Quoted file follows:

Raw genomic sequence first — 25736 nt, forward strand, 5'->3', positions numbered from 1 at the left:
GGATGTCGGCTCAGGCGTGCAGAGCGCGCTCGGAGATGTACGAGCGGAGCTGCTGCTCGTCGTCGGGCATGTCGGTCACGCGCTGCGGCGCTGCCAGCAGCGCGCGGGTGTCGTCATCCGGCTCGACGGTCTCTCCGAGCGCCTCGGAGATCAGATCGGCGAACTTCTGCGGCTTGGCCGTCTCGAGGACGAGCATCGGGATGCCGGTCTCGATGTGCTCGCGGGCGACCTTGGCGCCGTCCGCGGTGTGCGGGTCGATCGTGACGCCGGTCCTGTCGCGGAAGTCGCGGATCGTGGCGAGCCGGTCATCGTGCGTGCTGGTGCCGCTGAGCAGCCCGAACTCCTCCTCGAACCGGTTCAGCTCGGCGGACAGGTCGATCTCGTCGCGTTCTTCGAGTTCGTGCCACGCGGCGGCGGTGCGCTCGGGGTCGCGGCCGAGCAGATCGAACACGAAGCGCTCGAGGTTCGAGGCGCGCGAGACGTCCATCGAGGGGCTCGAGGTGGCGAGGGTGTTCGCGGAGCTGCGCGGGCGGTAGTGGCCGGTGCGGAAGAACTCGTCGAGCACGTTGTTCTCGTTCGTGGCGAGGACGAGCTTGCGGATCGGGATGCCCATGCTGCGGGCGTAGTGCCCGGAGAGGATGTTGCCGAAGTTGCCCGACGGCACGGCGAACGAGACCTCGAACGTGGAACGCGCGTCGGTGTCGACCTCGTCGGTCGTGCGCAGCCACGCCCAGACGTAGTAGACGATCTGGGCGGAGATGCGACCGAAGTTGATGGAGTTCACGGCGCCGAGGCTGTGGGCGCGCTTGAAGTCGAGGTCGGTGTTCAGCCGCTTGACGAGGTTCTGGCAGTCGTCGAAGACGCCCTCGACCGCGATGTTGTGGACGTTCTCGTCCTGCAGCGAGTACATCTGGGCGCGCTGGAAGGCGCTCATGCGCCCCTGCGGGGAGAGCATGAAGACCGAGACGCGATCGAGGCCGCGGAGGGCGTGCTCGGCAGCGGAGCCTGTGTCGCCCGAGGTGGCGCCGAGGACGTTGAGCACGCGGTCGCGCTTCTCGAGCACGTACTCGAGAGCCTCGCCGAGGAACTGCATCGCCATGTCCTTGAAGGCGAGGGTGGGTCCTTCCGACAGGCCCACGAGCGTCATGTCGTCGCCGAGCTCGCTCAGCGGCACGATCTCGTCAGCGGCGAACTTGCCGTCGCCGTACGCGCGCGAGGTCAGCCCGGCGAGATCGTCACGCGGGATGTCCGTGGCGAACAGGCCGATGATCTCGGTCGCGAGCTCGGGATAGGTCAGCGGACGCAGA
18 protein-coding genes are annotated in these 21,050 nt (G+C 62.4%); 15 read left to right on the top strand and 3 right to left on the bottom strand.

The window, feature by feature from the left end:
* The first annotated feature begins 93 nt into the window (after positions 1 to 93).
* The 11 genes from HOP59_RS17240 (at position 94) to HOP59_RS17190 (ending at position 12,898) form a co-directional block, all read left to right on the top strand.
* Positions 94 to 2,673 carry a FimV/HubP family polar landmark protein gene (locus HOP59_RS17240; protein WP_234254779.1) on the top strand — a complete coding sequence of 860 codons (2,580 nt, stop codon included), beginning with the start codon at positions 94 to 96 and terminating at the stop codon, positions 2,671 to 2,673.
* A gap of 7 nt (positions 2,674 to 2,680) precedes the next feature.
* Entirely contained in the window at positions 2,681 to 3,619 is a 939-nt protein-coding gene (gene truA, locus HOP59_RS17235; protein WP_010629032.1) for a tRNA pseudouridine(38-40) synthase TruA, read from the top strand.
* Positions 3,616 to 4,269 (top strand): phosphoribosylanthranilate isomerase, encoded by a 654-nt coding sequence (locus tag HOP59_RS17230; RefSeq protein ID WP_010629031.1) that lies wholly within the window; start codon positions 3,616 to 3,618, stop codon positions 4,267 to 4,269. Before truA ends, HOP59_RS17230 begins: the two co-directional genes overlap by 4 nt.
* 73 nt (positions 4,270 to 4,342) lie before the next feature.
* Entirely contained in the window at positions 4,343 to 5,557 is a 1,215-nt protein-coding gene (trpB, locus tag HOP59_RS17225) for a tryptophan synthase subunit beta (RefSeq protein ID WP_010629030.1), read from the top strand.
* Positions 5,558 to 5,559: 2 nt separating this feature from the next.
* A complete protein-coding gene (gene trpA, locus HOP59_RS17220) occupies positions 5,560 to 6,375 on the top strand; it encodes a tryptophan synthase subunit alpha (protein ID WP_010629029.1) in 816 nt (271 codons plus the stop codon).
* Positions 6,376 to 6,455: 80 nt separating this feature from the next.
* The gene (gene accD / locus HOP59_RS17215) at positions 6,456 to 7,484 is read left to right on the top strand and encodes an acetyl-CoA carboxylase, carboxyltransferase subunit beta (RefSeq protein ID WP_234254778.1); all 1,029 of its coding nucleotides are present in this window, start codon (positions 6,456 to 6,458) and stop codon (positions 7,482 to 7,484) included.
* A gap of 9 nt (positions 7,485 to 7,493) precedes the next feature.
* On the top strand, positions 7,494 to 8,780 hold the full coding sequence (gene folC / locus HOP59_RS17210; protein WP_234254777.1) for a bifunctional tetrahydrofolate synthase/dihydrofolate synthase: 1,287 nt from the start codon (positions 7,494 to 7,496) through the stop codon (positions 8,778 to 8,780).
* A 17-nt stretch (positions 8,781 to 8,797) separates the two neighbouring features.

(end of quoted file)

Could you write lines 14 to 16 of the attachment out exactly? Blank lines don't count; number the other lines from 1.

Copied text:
* A complete protein-coding gene (gene trpA, locus HOP59_RS17220) occupies positions 5,560 to 6,375 on the top strand; it encodes a tryptophan synthase subunit alpha (protein ID WP_010629029.1) in 816 nt (271 codons plus the stop codon).
* Positions 6,376 to 6,455: 80 nt separating this feature from the next.
* The gene (gene accD / locus HOP59_RS17215) at positions 6,456 to 7,484 is read left to right on the top strand and encodes an acetyl-CoA carboxylase, carboxyltransferase subunit beta (RefSeq protein ID WP_234254778.1); all 1,029 of its coding nucleotides are present in this window, start codon (positions 6,456 to 6,458) and stop codon (positions 7,482 to 7,484) included.